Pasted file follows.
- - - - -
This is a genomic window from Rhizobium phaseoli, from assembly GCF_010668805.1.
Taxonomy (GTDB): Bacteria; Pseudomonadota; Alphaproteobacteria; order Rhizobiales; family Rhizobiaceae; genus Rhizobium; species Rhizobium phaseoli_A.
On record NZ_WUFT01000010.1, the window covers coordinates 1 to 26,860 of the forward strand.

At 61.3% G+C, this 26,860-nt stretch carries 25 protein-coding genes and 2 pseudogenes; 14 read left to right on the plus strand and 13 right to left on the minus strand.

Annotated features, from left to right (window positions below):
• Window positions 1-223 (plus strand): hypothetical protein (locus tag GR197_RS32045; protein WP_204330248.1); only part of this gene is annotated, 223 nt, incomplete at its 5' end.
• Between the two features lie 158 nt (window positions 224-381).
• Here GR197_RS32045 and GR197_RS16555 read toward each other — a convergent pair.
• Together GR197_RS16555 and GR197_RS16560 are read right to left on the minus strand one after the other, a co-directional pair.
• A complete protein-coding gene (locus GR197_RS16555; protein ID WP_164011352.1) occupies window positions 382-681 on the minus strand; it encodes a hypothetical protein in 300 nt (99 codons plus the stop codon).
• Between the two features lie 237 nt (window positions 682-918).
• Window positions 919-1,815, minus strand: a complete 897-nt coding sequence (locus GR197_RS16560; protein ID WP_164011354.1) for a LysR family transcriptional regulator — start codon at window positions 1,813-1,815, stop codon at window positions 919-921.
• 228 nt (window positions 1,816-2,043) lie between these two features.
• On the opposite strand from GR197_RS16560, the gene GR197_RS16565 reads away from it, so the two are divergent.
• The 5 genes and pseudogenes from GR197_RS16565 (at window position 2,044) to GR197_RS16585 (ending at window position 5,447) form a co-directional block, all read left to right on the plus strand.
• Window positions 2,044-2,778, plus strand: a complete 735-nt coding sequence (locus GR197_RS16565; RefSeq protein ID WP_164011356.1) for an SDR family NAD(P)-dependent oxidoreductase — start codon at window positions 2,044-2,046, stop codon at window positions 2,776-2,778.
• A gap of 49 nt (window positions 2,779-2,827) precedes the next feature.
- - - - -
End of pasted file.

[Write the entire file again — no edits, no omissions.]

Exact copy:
This is a genomic window from Rhizobium phaseoli, from assembly GCF_010668805.1.
Taxonomy (GTDB): Bacteria; Pseudomonadota; Alphaproteobacteria; order Rhizobiales; family Rhizobiaceae; genus Rhizobium; species Rhizobium phaseoli_A.
On record NZ_WUFT01000010.1, the window covers coordinates 1 to 26,860 of the forward strand.

At 61.3% G+C, this 26,860-nt stretch carries 25 protein-coding genes and 2 pseudogenes; 14 read left to right on the plus strand and 13 right to left on the minus strand.

Annotated features, from left to right (window positions below):
• Window positions 1-223 (plus strand): hypothetical protein (locus tag GR197_RS32045; protein WP_204330248.1); only part of this gene is annotated, 223 nt, incomplete at its 5' end.
• Between the two features lie 158 nt (window positions 224-381).
• Here GR197_RS32045 and GR197_RS16555 read toward each other — a convergent pair.
• Together GR197_RS16555 and GR197_RS16560 are read right to left on the minus strand one after the other, a co-directional pair.
• A complete protein-coding gene (locus GR197_RS16555; protein ID WP_164011352.1) occupies window positions 382-681 on the minus strand; it encodes a hypothetical protein in 300 nt (99 codons plus the stop codon).
• Between the two features lie 237 nt (window positions 682-918).
• Window positions 919-1,815, minus strand: a complete 897-nt coding sequence (locus GR197_RS16560; protein ID WP_164011354.1) for a LysR family transcriptional regulator — start codon at window positions 1,813-1,815, stop codon at window positions 919-921.
• 228 nt (window positions 1,816-2,043) lie between these two features.
• On the opposite strand from GR197_RS16560, the gene GR197_RS16565 reads away from it, so the two are divergent.
• The 5 genes and pseudogenes from GR197_RS16565 (at window position 2,044) to GR197_RS16585 (ending at window position 5,447) form a co-directional block, all read left to right on the plus strand.
• Window positions 2,044-2,778, plus strand: a complete 735-nt coding sequence (locus GR197_RS16565; RefSeq protein ID WP_164011356.1) for an SDR family NAD(P)-dependent oxidoreductase — start codon at window positions 2,044-2,046, stop codon at window positions 2,776-2,778.
• A gap of 49 nt (window positions 2,779-2,827) precedes the next feature.